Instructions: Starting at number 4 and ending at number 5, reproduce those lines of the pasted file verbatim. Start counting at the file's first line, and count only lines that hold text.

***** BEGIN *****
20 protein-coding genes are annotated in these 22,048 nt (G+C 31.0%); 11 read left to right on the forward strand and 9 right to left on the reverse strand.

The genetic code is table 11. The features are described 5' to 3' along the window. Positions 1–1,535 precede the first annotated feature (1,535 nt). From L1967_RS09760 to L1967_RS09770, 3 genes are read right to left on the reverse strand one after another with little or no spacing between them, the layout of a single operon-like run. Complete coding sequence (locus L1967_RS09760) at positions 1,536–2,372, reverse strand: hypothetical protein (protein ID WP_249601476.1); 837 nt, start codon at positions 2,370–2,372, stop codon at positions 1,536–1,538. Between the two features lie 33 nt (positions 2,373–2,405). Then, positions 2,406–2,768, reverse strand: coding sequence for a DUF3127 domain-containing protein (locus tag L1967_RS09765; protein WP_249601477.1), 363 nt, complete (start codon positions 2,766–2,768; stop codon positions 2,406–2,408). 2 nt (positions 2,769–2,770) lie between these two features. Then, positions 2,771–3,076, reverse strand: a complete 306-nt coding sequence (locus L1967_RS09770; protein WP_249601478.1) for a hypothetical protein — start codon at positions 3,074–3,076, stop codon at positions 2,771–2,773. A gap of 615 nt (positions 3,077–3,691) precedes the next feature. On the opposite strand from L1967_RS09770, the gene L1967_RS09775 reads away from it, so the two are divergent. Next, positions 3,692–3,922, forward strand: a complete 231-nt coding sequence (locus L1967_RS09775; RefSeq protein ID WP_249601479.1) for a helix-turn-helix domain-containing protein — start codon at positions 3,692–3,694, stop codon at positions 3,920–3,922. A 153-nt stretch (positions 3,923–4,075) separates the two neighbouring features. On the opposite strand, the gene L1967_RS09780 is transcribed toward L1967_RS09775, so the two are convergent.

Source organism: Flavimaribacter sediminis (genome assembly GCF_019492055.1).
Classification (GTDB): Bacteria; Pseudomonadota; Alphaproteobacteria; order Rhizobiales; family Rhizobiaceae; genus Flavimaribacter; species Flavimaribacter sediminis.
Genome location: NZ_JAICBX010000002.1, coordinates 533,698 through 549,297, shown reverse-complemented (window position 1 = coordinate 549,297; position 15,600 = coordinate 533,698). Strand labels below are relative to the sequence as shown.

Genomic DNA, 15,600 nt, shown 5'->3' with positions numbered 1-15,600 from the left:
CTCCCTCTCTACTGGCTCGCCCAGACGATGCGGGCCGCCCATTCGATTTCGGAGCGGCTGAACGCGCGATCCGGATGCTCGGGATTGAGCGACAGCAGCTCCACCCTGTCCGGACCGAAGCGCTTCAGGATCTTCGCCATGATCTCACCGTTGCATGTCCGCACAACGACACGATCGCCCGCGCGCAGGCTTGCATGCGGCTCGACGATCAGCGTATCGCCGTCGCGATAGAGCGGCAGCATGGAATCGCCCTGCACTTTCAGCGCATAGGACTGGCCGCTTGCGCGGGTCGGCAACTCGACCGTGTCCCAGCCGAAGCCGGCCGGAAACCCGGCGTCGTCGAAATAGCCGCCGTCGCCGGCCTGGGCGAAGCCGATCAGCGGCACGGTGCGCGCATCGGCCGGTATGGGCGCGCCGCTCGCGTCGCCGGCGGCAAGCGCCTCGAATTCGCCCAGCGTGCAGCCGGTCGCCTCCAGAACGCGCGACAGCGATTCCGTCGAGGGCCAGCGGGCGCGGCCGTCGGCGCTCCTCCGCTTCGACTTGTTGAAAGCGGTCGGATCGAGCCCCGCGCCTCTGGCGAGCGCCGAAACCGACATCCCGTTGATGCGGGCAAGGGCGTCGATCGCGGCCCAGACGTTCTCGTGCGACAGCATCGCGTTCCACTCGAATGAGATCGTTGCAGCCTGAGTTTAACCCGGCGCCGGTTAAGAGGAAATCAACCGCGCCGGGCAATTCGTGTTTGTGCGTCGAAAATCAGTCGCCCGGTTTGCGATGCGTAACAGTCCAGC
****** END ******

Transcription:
Classification (GTDB): Bacteria; Pseudomonadota; Alphaproteobacteria; order Rhizobiales; family Rhizobiaceae; genus Flavimaribacter; species Flavimaribacter sediminis.
Genome location: NZ_JAICBX010000002.1, coordinates 533,698 through 549,297, shown reverse-complemented (window position 1 = coordinate 549,297; position 15,600 = coordinate 533,698). Strand labels below are relative to the sequence as shown.